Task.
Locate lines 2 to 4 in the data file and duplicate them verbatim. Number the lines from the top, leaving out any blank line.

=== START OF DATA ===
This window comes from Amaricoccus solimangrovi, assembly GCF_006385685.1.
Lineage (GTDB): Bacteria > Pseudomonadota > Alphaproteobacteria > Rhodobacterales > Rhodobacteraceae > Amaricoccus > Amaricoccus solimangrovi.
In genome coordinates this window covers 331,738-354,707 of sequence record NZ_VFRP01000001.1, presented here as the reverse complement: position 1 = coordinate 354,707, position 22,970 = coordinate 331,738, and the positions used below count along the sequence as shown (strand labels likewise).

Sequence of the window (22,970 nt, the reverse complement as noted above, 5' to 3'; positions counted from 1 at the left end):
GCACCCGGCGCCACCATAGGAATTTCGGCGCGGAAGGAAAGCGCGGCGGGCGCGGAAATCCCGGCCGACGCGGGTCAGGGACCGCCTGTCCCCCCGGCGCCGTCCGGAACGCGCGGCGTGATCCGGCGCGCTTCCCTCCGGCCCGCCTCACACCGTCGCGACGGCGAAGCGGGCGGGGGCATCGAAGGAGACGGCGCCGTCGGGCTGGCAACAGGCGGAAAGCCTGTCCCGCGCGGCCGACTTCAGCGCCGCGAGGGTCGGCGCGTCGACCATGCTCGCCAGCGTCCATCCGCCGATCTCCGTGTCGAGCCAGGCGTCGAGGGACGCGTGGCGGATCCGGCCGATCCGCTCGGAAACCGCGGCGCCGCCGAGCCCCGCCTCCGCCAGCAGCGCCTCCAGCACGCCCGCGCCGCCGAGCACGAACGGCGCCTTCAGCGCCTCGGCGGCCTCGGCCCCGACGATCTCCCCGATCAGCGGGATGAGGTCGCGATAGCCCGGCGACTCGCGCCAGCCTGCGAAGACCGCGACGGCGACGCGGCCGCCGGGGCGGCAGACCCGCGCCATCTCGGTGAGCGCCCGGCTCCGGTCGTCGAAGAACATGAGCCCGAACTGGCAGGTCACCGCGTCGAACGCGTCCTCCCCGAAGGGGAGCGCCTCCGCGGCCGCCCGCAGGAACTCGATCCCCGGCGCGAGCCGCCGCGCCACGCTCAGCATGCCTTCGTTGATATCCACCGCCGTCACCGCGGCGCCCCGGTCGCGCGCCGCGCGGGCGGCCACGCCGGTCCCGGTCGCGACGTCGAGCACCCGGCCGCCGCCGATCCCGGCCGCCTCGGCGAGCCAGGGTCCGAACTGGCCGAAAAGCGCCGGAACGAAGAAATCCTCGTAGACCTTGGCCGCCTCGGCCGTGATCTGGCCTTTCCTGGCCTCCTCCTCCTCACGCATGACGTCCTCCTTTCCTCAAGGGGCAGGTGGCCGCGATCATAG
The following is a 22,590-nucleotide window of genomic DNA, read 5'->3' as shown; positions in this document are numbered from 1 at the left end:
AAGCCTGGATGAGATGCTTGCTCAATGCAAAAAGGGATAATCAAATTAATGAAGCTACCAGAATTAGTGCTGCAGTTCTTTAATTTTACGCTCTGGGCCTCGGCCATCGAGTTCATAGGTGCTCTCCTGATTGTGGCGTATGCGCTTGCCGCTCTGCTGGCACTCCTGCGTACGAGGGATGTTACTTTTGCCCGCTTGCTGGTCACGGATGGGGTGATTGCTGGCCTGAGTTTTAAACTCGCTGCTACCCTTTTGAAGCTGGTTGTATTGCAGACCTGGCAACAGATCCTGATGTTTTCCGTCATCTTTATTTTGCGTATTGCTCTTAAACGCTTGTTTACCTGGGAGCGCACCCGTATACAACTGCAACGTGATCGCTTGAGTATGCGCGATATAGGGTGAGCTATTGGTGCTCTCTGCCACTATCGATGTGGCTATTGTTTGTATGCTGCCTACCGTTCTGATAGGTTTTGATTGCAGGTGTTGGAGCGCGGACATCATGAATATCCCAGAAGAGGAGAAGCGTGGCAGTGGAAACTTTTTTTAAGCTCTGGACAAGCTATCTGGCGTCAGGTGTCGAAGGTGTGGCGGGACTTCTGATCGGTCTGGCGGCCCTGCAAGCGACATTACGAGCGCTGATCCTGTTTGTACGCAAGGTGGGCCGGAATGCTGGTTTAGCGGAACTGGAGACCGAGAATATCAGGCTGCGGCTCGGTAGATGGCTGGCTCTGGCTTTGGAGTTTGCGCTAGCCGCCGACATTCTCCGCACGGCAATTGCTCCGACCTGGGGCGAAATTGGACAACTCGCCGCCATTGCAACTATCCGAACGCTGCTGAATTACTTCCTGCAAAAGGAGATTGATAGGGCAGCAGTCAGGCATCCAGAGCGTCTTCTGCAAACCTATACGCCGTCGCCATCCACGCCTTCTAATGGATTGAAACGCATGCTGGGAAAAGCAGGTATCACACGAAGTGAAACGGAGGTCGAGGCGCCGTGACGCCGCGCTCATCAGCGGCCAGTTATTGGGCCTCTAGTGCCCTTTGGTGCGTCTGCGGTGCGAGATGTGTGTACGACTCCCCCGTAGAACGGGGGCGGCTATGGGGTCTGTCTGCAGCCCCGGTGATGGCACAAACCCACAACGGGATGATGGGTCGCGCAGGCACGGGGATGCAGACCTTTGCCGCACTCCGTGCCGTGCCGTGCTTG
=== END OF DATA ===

Lineage (GTDB): Bacteria > Pseudomonadota > Alphaproteobacteria > Rhodobacterales > Rhodobacteraceae > Amaricoccus > Amaricoccus solimangrovi.
In genome coordinates this window covers 331,738-354,707 of sequence record NZ_VFRP01000001.1, presented here as the reverse complement: position 1 = coordinate 354,707, position 22,970 = coordinate 331,738, and the positions used below count along the sequence as shown (strand labels likewise).

Sequence of the window (22,970 nt, the reverse complement as noted above, 5' to 3'; positions counted from 1 at the left end):